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N2 - Decoupling the dependences between emission reduction technologies and engine fuel economy in order to improve them both simultaneously has been proven a major challenge for the vehicle research communities. Additionally, the lower exhaust gas temperatures associated with the modern and future generation internal combustion engines are challenging the performance of road transport environmental catalysts. Studying how fuel properties and fuel injection strategies affect the combustion characteristics, emissions formation and hence catalysts performance can unveil synergies that can benefit vehicle emissions and fuel economy and as well as guide the design of next generation sustainable fuels. The experimental work presented here was conducted using a modern single-cylinder, common rail fuel injection system diesel engine equipped with a diesel oxidation catalyst (DOC). The impact of the fuel post-injection strategy that is commonly used as part of the aftertreatment system function (i.e. regeneration of diesel particulate filters or activity in hydrocarbon selective reduction of NOX), combined with butanol-diesel fuel blend (B20) combustion on engine emissions formation, particulate matter characteristics (size distribution, morphology and structure) and oxidation catalyst activity were studied. It was found that post-injection produced lower PM concentration and modified the soot morphological parameters by reducing the number of primary particles (npo), the radius of gyration (Rg), and the fractal dimension (Df). The results were compared with the engine operation on diesel fuel. The increased concentration of HC and CO in the exhaust as a result of the diesel fuel post-injection at the studied exhaust conditions (i.e. T = 300 °C) led in the reduction of the DOC activity due to the increased competition of species for active sites. This effect was improved the combustion of B20 when compared to diesel.Publisher Statement: NOTICE: this is the author’s version of a work that was accepted for publication in Applied Energy. Changes resulting from the publishing process, such as peer review, editing, corrections, structural formatting, and other quality control mechanisms may not be reflected in this document. Changes may have been made to this work since it was submitted for publication. A definitive version was subsequently published in Applied Energy, [190, (2017)] DOI: 10.1016/j.apenergy.2016.12.102© 2017, Elsevier. Licensed under the Creative Commons Attribution-NonCommercial-NoDerivatives 4.0 International http://creativecommons.org/licenses/by-nc-nd/4.0/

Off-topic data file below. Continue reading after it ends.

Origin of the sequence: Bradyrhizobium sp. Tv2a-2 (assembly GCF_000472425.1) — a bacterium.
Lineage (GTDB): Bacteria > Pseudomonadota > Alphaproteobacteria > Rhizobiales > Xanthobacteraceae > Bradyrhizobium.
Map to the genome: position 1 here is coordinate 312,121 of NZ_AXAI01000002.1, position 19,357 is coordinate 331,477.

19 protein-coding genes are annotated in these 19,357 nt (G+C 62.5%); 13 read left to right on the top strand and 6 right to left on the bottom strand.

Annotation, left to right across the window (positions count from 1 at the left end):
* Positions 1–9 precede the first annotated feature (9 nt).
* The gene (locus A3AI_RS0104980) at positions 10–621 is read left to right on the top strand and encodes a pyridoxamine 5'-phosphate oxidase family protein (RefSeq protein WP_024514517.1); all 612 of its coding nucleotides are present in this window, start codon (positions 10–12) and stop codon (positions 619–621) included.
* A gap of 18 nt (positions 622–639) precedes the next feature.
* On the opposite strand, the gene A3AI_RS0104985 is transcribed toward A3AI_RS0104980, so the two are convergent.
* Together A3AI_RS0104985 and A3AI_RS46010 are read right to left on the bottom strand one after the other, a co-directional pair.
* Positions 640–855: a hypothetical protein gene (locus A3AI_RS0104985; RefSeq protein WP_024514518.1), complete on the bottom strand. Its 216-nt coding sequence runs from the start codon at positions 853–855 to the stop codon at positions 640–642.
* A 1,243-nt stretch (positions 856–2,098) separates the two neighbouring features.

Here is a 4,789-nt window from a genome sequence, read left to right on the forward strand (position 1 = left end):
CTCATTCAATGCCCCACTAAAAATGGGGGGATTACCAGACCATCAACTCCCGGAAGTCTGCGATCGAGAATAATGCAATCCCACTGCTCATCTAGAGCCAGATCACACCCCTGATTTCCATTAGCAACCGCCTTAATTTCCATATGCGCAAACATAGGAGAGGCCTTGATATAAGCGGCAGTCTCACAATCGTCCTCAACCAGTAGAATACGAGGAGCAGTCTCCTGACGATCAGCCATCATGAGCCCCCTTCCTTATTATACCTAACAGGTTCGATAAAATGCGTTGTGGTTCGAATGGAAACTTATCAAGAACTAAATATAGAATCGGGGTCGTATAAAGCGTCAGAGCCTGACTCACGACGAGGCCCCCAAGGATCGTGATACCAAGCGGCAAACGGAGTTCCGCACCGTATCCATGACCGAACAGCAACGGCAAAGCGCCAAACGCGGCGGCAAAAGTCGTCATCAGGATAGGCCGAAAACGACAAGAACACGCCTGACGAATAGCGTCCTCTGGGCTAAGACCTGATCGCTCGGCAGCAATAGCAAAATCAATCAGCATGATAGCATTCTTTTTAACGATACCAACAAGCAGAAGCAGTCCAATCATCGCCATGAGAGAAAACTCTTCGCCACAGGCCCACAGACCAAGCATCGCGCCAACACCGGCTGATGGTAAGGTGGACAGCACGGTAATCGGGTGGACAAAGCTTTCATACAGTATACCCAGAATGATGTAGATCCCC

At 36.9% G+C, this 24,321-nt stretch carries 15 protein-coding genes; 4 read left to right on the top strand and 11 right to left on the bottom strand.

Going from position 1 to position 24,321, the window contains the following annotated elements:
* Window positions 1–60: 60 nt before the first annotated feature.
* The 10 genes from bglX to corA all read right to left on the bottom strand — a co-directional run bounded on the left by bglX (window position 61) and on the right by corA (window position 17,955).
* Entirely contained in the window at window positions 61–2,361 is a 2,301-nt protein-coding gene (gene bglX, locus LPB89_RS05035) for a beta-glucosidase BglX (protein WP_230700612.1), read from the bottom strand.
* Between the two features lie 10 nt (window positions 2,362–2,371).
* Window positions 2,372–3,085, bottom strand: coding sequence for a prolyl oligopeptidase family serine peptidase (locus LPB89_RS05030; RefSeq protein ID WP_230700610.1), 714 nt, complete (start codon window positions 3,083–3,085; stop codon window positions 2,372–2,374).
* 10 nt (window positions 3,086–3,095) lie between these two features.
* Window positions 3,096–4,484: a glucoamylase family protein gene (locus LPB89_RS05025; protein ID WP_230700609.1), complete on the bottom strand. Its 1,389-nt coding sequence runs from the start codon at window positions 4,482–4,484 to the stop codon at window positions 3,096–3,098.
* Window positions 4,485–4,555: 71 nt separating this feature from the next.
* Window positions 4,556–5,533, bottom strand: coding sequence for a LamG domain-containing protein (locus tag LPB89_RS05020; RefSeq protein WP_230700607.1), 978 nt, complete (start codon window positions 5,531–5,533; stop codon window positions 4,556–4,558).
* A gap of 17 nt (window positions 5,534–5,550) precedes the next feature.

AB - Decoupling the dependences between emission reduction technologies and engine fuel economy in order to improve them both simultaneously has been proven a major challenge for the vehicle research communities. Additionally, the lower exhaust gas temperatures associated with the modern and future generation internal combustion engines are challenging the performance of road transport environmental catalysts. Studying how fuel properties and fuel injection strategies affect the combustion characteristics, emissions formation and hence catalysts performance can unveil synergies that can benefit vehicle emissions and fuel economy and as well as guide the design of next generation sustainable fuels. The experimental work presented here was conducted using a modern single-cylinder, common rail fuel injection system diesel engine equipped with a diesel oxidation catalyst (DOC). The impact of the fuel post-injection strategy that is commonly used as part of the aftertreatment system function (i.e. regeneration of diesel particulate filters or activity in hydrocarbon selective reduction of NOX), combined with butanol-diesel fuel blend (B20) combustion on engine emissions formation, particulate matter characteristics (size distribution, morphology and structure) and oxidation catalyst activity were studied. It was found that post-injection produced lower PM concentration and modified the soot morphological parameters by reducing the number of primary particles (npo), the radius of gyration (Rg), and the fractal dimension (Df). The results were compared with the engine operation on diesel fuel. The increased concentration of HC and CO in the exhaust as a result of the diesel fuel post-injection at the studied exhaust conditions (i.e. T = 300 °C) led in the reduction of the DOC activity due to the increased competition of species for active sites. This effect was improved the combustion of B20 when compared to diesel.Publisher Statement: NOTICE: this is the author’s version of a work that was accepted for publication in Applied Energy. Changes resulting from the publishing process, such as peer review, editing, corrections, structural formatting, and other quality control mechanisms may not be reflected in this document. Changes may have been made to this work since it was submitted for publication. A definitive version was subsequently published in Applied Energy, [190, (2017)] DOI: 10.1016/j.apenergy.2016.12.102© 2017, Elsevier. Licensed under the Creative Commons Attribution-NonCommercial-NoDerivatives 4.0 International http://creativecommons.org/licenses/by-nc-nd/4.0/

KW - Alternative fuels

KW - Diesel oxidation catalyst

KW - Gaseous emissions

KW - Particulate matter

KW - Post-injection

KW - Butanol

U2 - 10.1016/j.apenergy.2016.12.102

DO - 10.1016/j.apenergy.2016.12.102

M3 - Article

VL - 190

SP - 490

EP - 500

JO - Applied Energy

JF - Applied Energy

SN - 0306-2619

ER -